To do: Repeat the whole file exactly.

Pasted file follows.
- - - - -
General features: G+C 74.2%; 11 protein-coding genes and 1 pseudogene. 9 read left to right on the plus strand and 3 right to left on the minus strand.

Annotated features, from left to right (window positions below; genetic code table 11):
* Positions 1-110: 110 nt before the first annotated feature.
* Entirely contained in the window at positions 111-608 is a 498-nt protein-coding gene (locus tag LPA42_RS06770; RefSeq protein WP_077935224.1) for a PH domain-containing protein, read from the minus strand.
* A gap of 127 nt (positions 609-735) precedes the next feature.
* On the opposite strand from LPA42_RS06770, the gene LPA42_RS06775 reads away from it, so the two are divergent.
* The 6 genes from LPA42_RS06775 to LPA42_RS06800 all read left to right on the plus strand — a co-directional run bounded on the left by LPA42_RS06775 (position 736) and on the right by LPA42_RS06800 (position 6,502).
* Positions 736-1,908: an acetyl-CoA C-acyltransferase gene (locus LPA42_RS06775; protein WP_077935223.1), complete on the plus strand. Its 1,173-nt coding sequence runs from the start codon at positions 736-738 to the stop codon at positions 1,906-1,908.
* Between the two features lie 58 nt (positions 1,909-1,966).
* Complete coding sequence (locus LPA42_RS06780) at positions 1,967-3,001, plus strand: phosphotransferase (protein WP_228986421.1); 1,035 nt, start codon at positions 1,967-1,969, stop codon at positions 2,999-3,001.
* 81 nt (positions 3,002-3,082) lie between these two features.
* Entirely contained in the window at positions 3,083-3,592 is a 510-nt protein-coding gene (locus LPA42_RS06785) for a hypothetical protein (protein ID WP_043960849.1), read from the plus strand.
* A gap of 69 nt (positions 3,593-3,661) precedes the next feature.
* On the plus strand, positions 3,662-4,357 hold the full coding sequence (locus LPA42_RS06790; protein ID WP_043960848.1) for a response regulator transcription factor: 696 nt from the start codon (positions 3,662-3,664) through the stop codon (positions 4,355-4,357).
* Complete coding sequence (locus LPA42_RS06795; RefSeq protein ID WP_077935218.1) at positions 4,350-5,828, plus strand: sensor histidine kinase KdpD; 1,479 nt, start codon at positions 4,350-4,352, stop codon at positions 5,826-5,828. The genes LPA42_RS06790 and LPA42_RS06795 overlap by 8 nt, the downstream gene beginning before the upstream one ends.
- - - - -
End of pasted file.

General features: G+C 74.2%; 11 protein-coding genes and 1 pseudogene. 9 read left to right on the plus strand and 3 right to left on the minus strand.

Annotated features, from left to right (window positions below; genetic code table 11):
* Positions 1-110: 110 nt before the first annotated feature.
* Entirely contained in the window at positions 111-608 is a 498-nt protein-coding gene (locus tag LPA42_RS06770; RefSeq protein WP_077935224.1) for a PH domain-containing protein, read from the minus strand.
* A gap of 127 nt (positions 609-735) precedes the next feature.
* On the opposite strand from LPA42_RS06770, the gene LPA42_RS06775 reads away from it, so the two are divergent.
* The 6 genes from LPA42_RS06775 to LPA42_RS06800 all read left to right on the plus strand — a co-directional run bounded on the left by LPA42_RS06775 (position 736) and on the right by LPA42_RS06800 (position 6,502).
* Positions 736-1,908: an acetyl-CoA C-acyltransferase gene (locus LPA42_RS06775; protein WP_077935223.1), complete on the plus strand. Its 1,173-nt coding sequence runs from the start codon at positions 736-738 to the stop codon at positions 1,906-1,908.
* Between the two features lie 58 nt (positions 1,909-1,966).
* Complete coding sequence (locus LPA42_RS06780) at positions 1,967-3,001, plus strand: phosphotransferase (protein WP_228986421.1); 1,035 nt, start codon at positions 1,967-1,969, stop codon at positions 2,999-3,001.
* 81 nt (positions 3,002-3,082) lie between these two features.
* Entirely contained in the window at positions 3,083-3,592 is a 510-nt protein-coding gene (locus LPA42_RS06785) for a hypothetical protein (protein ID WP_043960849.1), read from the plus strand.
* A gap of 69 nt (positions 3,593-3,661) precedes the next feature.
* On the plus strand, positions 3,662-4,357 hold the full coding sequence (locus LPA42_RS06790; protein ID WP_043960848.1) for a response regulator transcription factor: 696 nt from the start codon (positions 3,662-3,664) through the stop codon (positions 4,355-4,357).
* Complete coding sequence (locus LPA42_RS06795; RefSeq protein ID WP_077935218.1) at positions 4,350-5,828, plus strand: sensor histidine kinase KdpD; 1,479 nt, start codon at positions 4,350-4,352, stop codon at positions 5,826-5,828. The genes LPA42_RS06790 and LPA42_RS06795 overlap by 8 nt, the downstream gene beginning before the upstream one ends.